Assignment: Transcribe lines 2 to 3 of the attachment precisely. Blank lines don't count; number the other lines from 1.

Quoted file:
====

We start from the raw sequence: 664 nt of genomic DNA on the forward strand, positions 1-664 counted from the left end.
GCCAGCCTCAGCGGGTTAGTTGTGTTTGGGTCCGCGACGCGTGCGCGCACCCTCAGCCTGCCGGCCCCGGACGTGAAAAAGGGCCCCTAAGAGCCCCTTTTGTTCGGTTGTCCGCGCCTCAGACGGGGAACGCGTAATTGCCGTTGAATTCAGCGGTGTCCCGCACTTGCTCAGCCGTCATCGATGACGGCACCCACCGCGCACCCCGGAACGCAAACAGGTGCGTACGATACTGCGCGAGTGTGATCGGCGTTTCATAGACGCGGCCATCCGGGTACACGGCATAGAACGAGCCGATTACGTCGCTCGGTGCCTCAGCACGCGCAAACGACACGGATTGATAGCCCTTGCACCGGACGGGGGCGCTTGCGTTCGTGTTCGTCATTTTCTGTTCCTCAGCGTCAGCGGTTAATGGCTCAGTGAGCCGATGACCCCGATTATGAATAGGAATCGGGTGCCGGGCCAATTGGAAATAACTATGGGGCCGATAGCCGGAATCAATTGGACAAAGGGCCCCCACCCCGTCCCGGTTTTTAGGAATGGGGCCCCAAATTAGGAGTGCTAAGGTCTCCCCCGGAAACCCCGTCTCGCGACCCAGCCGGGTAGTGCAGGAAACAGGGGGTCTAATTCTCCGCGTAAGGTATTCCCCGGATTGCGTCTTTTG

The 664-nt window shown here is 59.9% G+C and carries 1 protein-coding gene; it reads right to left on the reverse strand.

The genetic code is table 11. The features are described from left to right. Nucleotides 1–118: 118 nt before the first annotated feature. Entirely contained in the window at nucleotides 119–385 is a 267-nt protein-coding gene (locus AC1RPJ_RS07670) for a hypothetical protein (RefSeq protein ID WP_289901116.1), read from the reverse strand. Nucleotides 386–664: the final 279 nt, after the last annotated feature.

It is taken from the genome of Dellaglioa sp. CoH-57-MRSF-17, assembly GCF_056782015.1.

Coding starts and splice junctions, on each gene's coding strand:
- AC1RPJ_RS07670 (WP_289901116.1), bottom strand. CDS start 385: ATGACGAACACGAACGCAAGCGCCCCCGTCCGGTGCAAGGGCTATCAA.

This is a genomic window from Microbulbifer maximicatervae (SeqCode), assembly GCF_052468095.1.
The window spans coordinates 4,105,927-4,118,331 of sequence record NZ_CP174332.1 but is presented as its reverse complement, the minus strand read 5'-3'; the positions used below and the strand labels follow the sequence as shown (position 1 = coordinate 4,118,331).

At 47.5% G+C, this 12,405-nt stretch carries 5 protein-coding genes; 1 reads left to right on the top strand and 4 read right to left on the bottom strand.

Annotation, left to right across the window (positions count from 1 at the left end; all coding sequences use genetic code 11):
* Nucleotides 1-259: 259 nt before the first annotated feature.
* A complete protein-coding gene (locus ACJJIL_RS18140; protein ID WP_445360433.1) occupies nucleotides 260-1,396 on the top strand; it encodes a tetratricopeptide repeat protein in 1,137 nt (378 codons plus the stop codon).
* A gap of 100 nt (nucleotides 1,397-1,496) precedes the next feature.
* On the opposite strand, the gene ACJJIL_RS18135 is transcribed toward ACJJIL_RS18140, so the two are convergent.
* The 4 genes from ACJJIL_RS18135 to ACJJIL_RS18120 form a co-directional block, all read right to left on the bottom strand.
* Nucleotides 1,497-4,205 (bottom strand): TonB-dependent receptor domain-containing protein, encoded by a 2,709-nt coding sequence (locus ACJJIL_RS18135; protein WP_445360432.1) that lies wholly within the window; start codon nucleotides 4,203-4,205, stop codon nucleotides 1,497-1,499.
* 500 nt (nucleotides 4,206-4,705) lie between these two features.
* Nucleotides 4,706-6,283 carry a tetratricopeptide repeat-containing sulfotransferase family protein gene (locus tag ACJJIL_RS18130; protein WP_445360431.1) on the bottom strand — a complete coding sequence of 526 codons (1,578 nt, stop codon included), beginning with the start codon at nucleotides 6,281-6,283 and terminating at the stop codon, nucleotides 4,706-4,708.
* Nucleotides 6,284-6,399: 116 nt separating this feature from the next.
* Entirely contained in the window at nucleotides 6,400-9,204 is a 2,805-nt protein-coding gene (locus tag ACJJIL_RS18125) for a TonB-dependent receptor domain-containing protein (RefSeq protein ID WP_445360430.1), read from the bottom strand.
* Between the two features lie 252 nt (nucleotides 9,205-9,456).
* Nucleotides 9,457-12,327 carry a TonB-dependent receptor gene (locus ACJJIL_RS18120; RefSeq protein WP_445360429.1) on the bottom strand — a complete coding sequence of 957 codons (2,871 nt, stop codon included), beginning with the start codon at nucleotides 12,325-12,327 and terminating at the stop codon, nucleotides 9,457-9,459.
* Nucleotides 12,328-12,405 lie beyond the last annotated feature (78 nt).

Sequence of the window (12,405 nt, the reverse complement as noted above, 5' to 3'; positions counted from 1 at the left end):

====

GCCAGCCTCAGCGGGTTAGTTGTGTTTGGGTCCGCGACGCGTGCGCGCACCCTCAGCCTGCCGGCCCCGGACGTGAAAAAGGGCCCCTAAGAGCCCCTTTTGTTCGGTTGTCCGCGCCTCAGACGGGGAACGCGTAATTGCCGTTGAATTCAGCGGTGTCCCGCACTTGCTCAGCCGTCATCGATGACGGCACCCACCGCGCACCCCGGAACGCAAACAGGTGCGTACGATACTGCGCGAGTGTGATCGGCGTTTCATAGACGCGGCCATCCGGGTACACGGCATAGAACGAGCCGATTACGTCGCTCGGTGCCTCAGCACGCGCAAACGACACGGATTGATAGCCCTTGCACCGGACGGGGGCGCTTGCGTTCGTGTTCGTCATTTTCTGTTCCTCAGCGTCAGCGGTTAATGGCTCAGTGAGCCGATGACCCCGATTATGAATAGGAATCGGGTGCCGGGCCAATTGGAAATAACTATGGGGCCGATAGCCGGAATCAATTGGACAAAGGGCCCCCACCCCGTCCCGGTTTTTAGGAATGGGGCCCCAAATTAGGAGTGCTAAGGTCTCCCCCGGAAACCCCGTCTCGCGACCCAGCCGGGTAGTGCAGGAAACAGGGGGTCTAATTCTCCGCGTAAGGTATTCCCCGGATTGCGTCTTTTG

The 664-nt window shown here is 59.9% G+C and carries 1 protein-coding gene; it reads right to left on the reverse strand.